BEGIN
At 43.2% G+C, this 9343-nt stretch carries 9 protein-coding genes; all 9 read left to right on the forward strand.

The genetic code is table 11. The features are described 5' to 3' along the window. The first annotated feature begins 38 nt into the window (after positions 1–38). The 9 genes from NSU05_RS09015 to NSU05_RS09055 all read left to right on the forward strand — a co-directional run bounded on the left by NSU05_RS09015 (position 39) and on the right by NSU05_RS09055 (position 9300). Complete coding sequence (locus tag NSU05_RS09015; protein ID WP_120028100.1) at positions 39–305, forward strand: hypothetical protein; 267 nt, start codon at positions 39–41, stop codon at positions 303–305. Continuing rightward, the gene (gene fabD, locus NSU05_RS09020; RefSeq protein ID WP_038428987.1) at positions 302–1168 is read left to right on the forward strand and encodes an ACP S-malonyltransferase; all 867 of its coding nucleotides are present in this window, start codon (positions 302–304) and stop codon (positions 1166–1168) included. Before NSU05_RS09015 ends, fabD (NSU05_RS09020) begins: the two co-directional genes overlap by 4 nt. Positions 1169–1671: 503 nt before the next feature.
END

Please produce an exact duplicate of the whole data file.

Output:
At 43.2% G+C, this 9343-nt stretch carries 9 protein-coding genes; all 9 read left to right on the forward strand.

The genetic code is table 11. The features are described 5' to 3' along the window. The first annotated feature begins 38 nt into the window (after positions 1–38). The 9 genes from NSU05_RS09015 to NSU05_RS09055 all read left to right on the forward strand — a co-directional run bounded on the left by NSU05_RS09015 (position 39) and on the right by NSU05_RS09055 (position 9300). Complete coding sequence (locus tag NSU05_RS09015; protein ID WP_120028100.1) at positions 39–305, forward strand: hypothetical protein; 267 nt, start codon at positions 39–41, stop codon at positions 303–305. Continuing rightward, the gene (gene fabD, locus NSU05_RS09020; RefSeq protein ID WP_038428987.1) at positions 302–1168 is read left to right on the forward strand and encodes an ACP S-malonyltransferase; all 867 of its coding nucleotides are present in this window, start codon (positions 302–304) and stop codon (positions 1166–1168) included. Before NSU05_RS09015 ends, fabD (NSU05_RS09020) begins: the two co-directional genes overlap by 4 nt. Positions 1169–1671: 503 nt before the next feature.